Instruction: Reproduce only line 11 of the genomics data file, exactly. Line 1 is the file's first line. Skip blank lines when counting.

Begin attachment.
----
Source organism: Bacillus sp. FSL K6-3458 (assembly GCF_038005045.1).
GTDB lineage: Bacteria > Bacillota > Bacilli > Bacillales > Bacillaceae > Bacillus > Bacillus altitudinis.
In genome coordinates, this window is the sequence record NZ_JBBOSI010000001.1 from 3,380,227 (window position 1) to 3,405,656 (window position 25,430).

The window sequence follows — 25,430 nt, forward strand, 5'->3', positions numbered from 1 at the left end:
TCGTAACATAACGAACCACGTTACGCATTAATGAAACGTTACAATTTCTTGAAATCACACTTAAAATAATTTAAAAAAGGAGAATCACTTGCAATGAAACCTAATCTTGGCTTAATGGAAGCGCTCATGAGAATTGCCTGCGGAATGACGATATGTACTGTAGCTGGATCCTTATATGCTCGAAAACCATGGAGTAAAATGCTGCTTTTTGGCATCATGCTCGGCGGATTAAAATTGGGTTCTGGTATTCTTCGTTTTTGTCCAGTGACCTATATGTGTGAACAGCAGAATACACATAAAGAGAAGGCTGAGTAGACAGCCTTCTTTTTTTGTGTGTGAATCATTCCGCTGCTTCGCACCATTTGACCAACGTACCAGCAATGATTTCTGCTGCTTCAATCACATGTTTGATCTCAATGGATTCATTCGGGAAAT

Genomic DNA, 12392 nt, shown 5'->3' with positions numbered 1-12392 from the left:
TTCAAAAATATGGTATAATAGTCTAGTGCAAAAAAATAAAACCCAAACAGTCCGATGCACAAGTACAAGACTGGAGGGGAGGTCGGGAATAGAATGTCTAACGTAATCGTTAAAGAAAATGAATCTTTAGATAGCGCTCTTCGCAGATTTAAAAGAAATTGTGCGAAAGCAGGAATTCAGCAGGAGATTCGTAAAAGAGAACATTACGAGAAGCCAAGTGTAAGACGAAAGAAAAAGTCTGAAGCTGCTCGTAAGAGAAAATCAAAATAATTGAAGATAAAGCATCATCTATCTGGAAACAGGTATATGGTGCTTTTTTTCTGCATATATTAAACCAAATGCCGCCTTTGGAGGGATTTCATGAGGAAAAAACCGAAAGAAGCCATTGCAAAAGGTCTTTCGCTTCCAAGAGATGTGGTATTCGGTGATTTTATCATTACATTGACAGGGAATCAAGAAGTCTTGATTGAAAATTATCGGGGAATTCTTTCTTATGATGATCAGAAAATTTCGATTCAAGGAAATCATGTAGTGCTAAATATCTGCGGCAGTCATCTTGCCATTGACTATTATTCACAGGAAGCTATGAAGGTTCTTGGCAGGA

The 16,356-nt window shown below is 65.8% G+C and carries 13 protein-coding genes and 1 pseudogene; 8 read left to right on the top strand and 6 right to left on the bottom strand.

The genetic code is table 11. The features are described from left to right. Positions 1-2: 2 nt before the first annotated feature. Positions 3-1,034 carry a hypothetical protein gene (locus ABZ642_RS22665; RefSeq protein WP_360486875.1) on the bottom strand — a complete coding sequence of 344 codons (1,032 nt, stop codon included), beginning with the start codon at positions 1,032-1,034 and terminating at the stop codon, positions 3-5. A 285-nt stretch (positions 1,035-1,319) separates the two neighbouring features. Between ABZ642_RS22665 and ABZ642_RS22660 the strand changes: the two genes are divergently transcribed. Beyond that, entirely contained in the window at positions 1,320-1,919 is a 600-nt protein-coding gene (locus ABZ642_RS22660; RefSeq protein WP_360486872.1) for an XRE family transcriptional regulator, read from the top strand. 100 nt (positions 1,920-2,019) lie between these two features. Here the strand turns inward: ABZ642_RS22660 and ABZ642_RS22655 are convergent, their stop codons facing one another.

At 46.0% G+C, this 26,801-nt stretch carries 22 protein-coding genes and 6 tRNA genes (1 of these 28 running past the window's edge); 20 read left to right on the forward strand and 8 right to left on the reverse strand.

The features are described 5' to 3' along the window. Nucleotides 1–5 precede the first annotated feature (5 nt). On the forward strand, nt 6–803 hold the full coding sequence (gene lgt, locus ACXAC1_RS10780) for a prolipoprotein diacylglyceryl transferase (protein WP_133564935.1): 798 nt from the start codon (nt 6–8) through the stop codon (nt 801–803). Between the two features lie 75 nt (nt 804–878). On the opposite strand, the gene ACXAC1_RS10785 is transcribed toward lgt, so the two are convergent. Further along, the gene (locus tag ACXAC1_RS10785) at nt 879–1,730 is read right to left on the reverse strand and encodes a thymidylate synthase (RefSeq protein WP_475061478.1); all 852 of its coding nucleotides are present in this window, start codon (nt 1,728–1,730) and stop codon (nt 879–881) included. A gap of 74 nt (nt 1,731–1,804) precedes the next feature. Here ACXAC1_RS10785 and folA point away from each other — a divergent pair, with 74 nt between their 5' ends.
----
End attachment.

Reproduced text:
The features are described 5' to 3' along the window. Nucleotides 1–5 precede the first annotated feature (5 nt). On the forward strand, nt 6–803 hold the full coding sequence (gene lgt, locus ACXAC1_RS10780) for a prolipoprotein diacylglyceryl transferase (protein WP_133564935.1): 798 nt from the start codon (nt 6–8) through the stop codon (nt 801–803). Between the two features lie 75 nt (nt 804–878). On the opposite strand, the gene ACXAC1_RS10785 is transcribed toward lgt, so the two are convergent. Further along, the gene (locus tag ACXAC1_RS10785) at nt 879–1,730 is read right to left on the reverse strand and encodes a thymidylate synthase (RefSeq protein WP_475061478.1); all 852 of its coding nucleotides are present in this window, start codon (nt 1,728–1,730) and stop codon (nt 879–881) included. A gap of 74 nt (nt 1,731–1,804) precedes the next feature. Here ACXAC1_RS10785 and folA point away from each other — a divergent pair, with 74 nt between their 5' ends.